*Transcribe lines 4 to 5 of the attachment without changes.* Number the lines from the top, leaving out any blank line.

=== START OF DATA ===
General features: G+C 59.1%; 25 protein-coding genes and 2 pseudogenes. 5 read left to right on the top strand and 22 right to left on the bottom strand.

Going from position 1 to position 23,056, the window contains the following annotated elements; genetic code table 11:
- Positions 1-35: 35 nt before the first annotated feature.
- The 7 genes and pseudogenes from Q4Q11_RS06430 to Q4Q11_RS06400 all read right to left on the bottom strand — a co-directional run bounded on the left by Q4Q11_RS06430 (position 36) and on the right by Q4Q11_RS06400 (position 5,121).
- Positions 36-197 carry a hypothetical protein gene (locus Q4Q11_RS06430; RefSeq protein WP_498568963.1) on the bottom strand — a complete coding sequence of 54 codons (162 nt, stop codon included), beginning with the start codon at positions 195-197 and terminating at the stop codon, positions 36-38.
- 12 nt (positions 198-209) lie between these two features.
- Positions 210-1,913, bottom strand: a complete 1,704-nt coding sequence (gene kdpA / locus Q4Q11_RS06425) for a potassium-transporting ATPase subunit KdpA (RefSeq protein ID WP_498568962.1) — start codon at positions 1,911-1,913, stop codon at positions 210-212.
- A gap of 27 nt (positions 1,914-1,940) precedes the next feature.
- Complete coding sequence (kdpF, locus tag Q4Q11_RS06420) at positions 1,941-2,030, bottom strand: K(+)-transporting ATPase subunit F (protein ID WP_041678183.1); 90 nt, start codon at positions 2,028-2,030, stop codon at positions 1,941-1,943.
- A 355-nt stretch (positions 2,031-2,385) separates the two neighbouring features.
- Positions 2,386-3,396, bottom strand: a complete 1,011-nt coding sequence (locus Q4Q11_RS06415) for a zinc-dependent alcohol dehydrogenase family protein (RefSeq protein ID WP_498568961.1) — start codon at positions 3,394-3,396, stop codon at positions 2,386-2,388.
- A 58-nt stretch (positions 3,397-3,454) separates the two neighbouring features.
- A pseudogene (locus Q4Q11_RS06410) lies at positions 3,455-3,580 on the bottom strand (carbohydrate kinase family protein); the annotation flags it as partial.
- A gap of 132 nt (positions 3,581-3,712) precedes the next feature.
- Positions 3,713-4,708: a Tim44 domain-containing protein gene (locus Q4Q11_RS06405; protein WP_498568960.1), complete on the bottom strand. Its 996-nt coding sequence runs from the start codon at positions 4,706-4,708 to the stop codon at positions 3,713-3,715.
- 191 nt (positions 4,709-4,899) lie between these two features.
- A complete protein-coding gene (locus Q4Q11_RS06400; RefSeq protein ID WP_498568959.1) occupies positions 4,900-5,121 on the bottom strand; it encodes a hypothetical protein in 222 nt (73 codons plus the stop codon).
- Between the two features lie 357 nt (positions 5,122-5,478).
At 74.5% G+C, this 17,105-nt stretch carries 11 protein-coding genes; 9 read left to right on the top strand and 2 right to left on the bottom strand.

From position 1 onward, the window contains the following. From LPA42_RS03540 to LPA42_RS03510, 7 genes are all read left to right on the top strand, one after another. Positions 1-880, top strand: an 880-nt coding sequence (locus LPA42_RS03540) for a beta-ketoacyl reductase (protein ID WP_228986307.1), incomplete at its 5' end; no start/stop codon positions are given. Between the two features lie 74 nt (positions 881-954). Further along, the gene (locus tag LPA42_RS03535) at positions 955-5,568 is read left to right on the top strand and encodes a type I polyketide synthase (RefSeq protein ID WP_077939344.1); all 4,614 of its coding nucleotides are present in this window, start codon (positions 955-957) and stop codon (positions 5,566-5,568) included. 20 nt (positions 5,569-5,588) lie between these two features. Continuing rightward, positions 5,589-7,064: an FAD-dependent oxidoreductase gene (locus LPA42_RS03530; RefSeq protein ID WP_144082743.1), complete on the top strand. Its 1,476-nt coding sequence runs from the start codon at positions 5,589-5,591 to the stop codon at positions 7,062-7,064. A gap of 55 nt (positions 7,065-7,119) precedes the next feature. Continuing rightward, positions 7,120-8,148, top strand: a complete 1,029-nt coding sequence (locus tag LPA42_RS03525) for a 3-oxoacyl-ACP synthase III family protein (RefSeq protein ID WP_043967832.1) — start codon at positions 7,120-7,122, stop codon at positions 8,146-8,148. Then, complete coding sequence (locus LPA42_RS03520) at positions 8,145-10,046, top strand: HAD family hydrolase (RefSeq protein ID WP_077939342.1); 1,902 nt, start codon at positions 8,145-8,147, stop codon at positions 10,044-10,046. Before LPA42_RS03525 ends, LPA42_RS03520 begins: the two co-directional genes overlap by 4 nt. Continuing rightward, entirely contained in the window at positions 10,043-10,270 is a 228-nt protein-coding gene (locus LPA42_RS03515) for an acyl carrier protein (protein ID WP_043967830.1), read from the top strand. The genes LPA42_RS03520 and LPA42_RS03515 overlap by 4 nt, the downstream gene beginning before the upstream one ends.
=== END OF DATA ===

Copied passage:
- The 7 genes and pseudogenes from Q4Q11_RS06430 to Q4Q11_RS06400 all read right to left on the bottom strand — a co-directional run bounded on the left by Q4Q11_RS06430 (position 36) and on the right by Q4Q11_RS06400 (position 5,121).
- Positions 36-197 carry a hypothetical protein gene (locus Q4Q11_RS06430; RefSeq protein WP_498568963.1) on the bottom strand — a complete coding sequence of 54 codons (162 nt, stop codon included), beginning with the start codon at positions 195-197 and terminating at the stop codon, positions 36-38.